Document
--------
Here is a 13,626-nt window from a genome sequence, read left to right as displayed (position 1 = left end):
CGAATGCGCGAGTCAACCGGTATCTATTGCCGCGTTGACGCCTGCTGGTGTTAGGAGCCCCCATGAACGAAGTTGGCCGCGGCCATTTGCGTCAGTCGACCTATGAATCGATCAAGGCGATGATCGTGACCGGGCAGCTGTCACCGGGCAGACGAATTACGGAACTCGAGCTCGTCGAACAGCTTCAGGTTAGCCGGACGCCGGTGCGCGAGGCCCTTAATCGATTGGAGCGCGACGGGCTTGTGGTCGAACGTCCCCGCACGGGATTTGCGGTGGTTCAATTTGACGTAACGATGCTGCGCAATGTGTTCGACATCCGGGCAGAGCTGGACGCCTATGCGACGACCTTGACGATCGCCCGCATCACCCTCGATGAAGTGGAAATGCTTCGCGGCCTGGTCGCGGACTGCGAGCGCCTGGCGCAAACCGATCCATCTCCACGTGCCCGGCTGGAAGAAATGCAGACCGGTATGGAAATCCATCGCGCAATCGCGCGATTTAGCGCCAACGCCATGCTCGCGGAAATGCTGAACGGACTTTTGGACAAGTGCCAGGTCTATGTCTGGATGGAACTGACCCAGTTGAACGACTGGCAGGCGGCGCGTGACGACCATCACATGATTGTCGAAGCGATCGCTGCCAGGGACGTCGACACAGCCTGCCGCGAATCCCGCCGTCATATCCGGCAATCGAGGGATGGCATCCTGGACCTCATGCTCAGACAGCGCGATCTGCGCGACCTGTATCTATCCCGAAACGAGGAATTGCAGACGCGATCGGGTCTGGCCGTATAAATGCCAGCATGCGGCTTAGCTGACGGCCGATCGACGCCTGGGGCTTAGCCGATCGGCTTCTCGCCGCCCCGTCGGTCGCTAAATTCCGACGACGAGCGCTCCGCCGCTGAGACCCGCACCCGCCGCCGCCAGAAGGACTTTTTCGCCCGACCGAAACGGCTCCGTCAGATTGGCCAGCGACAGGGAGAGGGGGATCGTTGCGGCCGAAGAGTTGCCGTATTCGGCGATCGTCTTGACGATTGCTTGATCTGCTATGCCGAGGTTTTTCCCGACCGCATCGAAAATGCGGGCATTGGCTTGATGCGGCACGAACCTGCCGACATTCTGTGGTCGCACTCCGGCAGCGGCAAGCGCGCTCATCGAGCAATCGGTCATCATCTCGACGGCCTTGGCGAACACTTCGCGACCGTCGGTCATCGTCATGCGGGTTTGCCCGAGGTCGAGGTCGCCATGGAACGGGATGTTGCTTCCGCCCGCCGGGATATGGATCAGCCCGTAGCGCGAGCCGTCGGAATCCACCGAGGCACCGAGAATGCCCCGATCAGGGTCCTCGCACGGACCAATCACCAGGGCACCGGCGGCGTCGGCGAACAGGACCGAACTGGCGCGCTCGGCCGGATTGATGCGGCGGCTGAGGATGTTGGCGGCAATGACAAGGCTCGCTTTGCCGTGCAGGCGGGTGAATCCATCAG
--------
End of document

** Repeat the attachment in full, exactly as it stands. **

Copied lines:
Here is a 13,626-nt window from a genome sequence, read left to right as displayed (position 1 = left end):
CGAATGCGCGAGTCAACCGGTATCTATTGCCGCGTTGACGCCTGCTGGTGTTAGGAGCCCCCATGAACGAAGTTGGCCGCGGCCATTTGCGTCAGTCGACCTATGAATCGATCAAGGCGATGATCGTGACCGGGCAGCTGTCACCGGGCAGACGAATTACGGAACTCGAGCTCGTCGAACAGCTTCAGGTTAGCCGGACGCCGGTGCGCGAGGCCCTTAATCGATTGGAGCGCGACGGGCTTGTGGTCGAACGTCCCCGCACGGGATTTGCGGTGGTTCAATTTGACGTAACGATGCTGCGCAATGTGTTCGACATCCGGGCAGAGCTGGACGCCTATGCGACGACCTTGACGATCGCCCGCATCACCCTCGATGAAGTGGAAATGCTTCGCGGCCTGGTCGCGGACTGCGAGCGCCTGGCGCAAACCGATCCATCTCCACGTGCCCGGCTGGAAGAAATGCAGACCGGTATGGAAATCCATCGCGCAATCGCGCGATTTAGCGCCAACGCCATGCTCGCGGAAATGCTGAACGGACTTTTGGACAAGTGCCAGGTCTATGTCTGGATGGAACTGACCCAGTTGAACGACTGGCAGGCGGCGCGTGACGACCATCACATGATTGTCGAAGCGATCGCTGCCAGGGACGTCGACACAGCCTGCCGCGAATCCCGCCGTCATATCCGGCAATCGAGGGATGGCATCCTGGACCTCATGCTCAGACAGCGCGATCTGCGCGACCTGTATCTATCCCGAAACGAGGAATTGCAGACGCGATCGGGTCTGGCCGTATAAATGCCAGCATGCGGCTTAGCTGACGGCCGATCGACGCCTGGGGCTTAGCCGATCGGCTTCTCGCCGCCCCGTCGGTCGCTAAATTCCGACGACGAGCGCTCCGCCGCTGAGACCCGCACCCGCCGCCGCCAGAAGGACTTTTTCGCCCGACCGAAACGGCTCCGTCAGATTGGCCAGCGACAGGGAGAGGGGGATCGTTGCGGCCGAAGAGTTGCCGTATTCGGCGATCGTCTTGACGATTGCTTGATCTGCTATGCCGAGGTTTTTCCCGACCGCATCGAAAATGCGGGCATTGGCTTGATGCGGCACGAACCTGCCGACATTCTGTGGTCGCACTCCGGCAGCGGCAAGCGCGCTCATCGAGCAATCGGTCATCATCTCGACGGCCTTGGCGAACACTTCGCGACCGTCGGTCATCGTCATGCGGGTTTGCCCGAGGTCGAGGTCGCCATGGAACGGGATGTTGCTTCCGCCCGCCGGGATATGGATCAGCCCGTAGCGCGAGCCGTCGGAATCCACCGAGGCACCGAGAATGCCCCGATCAGGGTCCTCGCACGGACCAATCACCAGGGCACCGGCGGCGTCGGCGAACAGGACCGAACTGGCGCGCTCGGCCGGATTGATGCGGCGGCTGAGGATGTTGGCGGCAATGACAAGGCTCGCTTTGCCGTGCAGGCGGGTGAATCCATCAG